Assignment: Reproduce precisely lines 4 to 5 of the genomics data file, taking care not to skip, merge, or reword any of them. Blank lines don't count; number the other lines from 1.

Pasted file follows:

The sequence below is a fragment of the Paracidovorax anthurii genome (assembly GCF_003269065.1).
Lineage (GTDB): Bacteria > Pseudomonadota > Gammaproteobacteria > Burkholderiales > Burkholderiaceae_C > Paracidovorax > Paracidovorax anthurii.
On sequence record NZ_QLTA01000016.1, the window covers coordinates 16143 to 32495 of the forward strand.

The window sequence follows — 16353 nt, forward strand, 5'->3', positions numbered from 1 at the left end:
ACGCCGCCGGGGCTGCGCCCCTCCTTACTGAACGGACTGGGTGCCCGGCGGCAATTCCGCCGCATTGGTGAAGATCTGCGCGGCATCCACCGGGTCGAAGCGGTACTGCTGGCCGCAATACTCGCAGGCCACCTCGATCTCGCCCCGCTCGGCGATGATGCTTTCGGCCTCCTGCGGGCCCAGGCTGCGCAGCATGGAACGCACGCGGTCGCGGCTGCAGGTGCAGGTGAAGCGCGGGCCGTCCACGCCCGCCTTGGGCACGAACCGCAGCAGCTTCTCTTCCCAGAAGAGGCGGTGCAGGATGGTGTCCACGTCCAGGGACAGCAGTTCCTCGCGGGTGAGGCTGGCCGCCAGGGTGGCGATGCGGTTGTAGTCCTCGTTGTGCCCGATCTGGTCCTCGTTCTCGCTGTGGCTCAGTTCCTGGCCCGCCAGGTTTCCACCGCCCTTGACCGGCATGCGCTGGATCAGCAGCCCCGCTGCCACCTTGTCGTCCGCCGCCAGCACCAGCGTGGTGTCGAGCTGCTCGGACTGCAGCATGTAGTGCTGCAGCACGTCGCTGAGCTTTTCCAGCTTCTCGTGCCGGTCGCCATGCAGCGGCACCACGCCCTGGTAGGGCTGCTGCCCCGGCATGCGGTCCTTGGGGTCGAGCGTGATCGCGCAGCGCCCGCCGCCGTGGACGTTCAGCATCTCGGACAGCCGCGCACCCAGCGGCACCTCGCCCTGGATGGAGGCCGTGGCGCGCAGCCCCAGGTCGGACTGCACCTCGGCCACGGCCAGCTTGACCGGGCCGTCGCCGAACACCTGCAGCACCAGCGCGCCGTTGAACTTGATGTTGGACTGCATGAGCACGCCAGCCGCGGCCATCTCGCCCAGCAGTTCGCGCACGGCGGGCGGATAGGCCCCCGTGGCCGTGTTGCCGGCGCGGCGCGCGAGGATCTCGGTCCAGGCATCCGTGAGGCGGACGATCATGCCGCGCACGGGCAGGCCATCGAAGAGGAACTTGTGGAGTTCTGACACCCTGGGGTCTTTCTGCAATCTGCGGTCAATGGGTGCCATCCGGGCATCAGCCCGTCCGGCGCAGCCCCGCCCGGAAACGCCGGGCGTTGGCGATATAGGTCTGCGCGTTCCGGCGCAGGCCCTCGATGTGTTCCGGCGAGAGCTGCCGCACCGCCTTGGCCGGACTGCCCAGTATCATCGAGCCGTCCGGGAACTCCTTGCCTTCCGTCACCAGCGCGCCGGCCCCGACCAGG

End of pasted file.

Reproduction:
The window sequence follows — 16353 nt, forward strand, 5'->3', positions numbered from 1 at the left end:
ACGCCGCCGGGGCTGCGCCCCTCCTTACTGAACGGACTGGGTGCCCGGCGGCAATTCCGCCGCATTGGTGAAGATCTGCGCGGCATCCACCGGGTCGAAGCGGTACTGCTGGCCGCAATACTCGCAGGCCACCTCGATCTCGCCCCGCTCGGCGATGATGCTTTCGGCCTCCTGCGGGCCCAGGCTGCGCAGCATGGAACGCACGCGGTCGCGGCTGCAGGTGCAGGTGAAGCGCGGGCCGTCCACGCCCGCCTTGGGCACGAACCGCAGCAGCTTCTCTTCCCAGAAGAGGCGGTGCAGGATGGTGTCCACGTCCAGGGACAGCAGTTCCTCGCGGGTGAGGCTGGCCGCCAGGGTGGCGATGCGGTTGTAGTCCTCGTTGTGCCCGATCTGGTCCTCGTTCTCGCTGTGGCTCAGTTCCTGGCCCGCCAGGTTTCCACCGCCCTTGACCGGCATGCGCTGGATCAGCAGCCCCGCTGCCACCTTGTCGTCCGCCGCCAGCACCAGCGTGGTGTCGAGCTGCTCGGACTGCAGCATGTAGTGCTGCAGCACGTCGCTGAGCTTTTCCAGCTTCTCGTGCCGGTCGCCATGCAGCGGCACCACGCCCTGGTAGGGCTGCTGCCCCGGCATGCGGTCCTTGGGGTCGAGCGTGATCGCGCAGCGCCCGCCGCCGTGGACGTTCAGCATCTCGGACAGCCGCGCACCCAGCGGCACCTCGCCCTGGATGGAGGCCGTGGCGCGCAGCCCCAGGTCGGACTGCACCTCGGCCACGGCCAGCTTGACCGGGCCGTCGCCGAACACCTGCAGCACCAGCGCGCCGTTGAACTTGATGTTGGACTGCATGAGCACGCCAGCCGCGGCCATCTCGCCCAGCAGTTCGCGCACGGCGGGCGGATAGGCCCCCGTGGCCGTGTTGCCGGCGCGGCGCGCGAGGATCTCGGTCCAGGCATCCGTGAGGCGGACGATCATGCCGCGCACGGGCAGGCCATCGAAGAGGAACTTGTGGAGTTCTGACACCCTGGGGTCTTTCTGCAATCTGCGGTCAATGGGTGCCATCCGGGCATCAGCCCGTCCGGCGCAGCCCCGCCCGGAAACGCCGGGCGTTGGCGATATAGGTCTGCGCGTTCCGGCGCAGGCCCTCGATGTGTTCCGGCGAGAGCTGCCGCACCGCCTTGGCCGGACTGCCCAGTATCATCGAGCCGTCCGGGAACTCCTTGCCTTCCGTCACCAGCGCGCCGGCCCCGACCAGG